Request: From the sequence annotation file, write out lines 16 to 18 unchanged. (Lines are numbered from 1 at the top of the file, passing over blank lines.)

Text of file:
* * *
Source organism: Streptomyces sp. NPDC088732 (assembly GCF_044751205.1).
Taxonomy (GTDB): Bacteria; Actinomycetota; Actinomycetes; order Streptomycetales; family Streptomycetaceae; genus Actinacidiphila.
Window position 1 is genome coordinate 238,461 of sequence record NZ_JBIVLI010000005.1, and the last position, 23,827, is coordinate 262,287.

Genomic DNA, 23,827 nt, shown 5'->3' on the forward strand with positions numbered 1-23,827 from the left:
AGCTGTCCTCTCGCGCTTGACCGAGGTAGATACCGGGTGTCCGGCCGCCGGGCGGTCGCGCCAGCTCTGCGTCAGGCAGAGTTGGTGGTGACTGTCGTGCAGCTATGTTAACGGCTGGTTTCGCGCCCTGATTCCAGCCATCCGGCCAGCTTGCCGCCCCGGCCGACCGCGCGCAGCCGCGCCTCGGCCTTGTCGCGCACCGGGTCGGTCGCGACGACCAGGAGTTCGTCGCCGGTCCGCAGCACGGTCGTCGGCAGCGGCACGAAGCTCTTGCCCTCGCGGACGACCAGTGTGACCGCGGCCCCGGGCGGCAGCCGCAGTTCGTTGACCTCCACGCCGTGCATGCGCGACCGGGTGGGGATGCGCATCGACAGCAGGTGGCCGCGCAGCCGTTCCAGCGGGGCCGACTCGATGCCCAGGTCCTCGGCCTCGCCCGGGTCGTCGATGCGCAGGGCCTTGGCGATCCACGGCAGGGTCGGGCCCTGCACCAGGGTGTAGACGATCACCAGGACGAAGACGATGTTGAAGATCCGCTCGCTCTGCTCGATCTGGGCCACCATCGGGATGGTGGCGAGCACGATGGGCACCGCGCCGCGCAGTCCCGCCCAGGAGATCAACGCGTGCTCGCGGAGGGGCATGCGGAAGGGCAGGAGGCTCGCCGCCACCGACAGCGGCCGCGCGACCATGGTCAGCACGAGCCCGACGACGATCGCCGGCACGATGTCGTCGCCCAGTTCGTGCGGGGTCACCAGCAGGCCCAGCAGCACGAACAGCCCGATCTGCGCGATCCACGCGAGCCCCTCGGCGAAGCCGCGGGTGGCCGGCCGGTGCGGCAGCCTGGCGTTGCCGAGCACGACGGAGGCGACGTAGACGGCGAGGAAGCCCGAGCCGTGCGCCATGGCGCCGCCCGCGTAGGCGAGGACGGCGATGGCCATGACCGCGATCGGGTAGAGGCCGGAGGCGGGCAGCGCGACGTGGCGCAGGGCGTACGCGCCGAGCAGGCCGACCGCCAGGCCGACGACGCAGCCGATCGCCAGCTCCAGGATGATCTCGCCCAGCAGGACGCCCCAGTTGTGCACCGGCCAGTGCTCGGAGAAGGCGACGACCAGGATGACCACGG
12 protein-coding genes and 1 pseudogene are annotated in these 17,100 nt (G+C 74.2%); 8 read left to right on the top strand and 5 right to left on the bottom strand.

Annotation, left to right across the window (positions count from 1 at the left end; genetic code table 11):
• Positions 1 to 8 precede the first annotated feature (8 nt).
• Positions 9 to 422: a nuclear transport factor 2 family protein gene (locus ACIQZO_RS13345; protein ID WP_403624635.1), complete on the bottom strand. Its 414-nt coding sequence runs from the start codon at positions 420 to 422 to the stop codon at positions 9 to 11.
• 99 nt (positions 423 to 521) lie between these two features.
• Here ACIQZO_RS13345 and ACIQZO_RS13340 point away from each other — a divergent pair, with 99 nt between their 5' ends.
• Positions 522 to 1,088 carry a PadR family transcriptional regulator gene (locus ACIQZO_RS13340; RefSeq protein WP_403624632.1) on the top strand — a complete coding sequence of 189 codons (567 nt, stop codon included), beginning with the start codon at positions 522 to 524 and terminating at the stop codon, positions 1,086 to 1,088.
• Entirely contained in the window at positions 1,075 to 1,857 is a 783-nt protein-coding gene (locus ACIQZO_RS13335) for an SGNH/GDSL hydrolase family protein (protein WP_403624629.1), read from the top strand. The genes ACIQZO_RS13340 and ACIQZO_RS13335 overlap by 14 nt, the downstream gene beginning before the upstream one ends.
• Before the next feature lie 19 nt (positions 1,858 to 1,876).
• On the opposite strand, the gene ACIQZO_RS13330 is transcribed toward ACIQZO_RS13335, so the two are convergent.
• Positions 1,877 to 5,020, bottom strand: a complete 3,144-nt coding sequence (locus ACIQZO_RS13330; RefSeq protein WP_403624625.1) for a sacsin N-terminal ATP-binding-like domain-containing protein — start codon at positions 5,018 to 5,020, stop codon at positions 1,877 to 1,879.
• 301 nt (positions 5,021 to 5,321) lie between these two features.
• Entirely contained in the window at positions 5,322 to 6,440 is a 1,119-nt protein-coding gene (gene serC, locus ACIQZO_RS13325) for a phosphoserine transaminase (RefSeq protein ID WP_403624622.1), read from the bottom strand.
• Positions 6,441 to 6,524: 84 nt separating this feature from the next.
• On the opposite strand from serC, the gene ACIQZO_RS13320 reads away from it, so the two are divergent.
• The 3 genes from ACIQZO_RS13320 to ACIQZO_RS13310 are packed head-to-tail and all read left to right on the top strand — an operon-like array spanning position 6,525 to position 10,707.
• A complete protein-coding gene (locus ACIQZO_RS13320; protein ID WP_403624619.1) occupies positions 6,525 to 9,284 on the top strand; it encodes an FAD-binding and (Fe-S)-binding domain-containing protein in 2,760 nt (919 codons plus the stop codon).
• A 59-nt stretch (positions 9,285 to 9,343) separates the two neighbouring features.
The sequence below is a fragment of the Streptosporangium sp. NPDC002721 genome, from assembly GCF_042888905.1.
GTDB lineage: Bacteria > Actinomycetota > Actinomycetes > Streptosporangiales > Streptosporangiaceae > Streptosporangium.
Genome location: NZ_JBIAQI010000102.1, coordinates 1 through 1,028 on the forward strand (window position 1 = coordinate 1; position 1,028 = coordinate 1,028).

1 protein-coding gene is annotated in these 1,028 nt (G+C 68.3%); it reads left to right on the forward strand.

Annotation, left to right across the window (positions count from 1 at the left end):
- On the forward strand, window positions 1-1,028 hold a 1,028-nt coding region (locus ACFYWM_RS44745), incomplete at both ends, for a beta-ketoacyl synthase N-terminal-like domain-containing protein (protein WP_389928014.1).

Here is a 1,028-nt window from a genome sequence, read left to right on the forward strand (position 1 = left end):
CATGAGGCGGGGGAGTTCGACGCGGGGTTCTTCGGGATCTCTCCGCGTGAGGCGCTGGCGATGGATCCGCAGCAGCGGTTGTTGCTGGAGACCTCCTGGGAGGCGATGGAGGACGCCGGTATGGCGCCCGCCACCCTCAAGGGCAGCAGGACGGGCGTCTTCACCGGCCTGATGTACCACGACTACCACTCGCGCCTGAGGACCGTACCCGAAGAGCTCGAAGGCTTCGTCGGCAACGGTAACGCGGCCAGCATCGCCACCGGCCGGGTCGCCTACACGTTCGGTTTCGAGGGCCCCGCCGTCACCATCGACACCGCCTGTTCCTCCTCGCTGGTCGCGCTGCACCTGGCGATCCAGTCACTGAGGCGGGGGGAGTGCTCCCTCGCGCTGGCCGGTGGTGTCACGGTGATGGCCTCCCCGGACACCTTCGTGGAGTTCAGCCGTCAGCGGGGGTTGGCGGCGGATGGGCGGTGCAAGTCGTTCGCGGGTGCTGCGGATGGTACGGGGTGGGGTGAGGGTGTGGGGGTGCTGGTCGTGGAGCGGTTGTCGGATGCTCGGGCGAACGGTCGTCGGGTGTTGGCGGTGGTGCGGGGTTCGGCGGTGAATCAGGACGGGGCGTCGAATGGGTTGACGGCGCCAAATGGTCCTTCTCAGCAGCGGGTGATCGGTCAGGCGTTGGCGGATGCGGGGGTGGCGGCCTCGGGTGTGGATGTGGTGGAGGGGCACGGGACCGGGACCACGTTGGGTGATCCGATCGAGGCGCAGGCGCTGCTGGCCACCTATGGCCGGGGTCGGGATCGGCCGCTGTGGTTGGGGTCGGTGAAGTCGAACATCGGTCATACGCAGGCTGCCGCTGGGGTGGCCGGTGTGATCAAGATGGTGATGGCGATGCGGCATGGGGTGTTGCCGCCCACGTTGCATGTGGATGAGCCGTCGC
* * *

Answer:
• Positions 1,877 to 5,020, bottom strand: a complete 3,144-nt coding sequence (locus ACIQZO_RS13330; RefSeq protein WP_403624625.1) for a sacsin N-terminal ATP-binding-like domain-containing protein — start codon at positions 5,018 to 5,020, stop codon at positions 1,877 to 1,879.
• 301 nt (positions 5,021 to 5,321) lie between these two features.
• Entirely contained in the window at positions 5,322 to 6,440 is a 1,119-nt protein-coding gene (gene serC, locus ACIQZO_RS13325) for a phosphoserine transaminase (RefSeq protein ID WP_403624622.1), read from the bottom strand.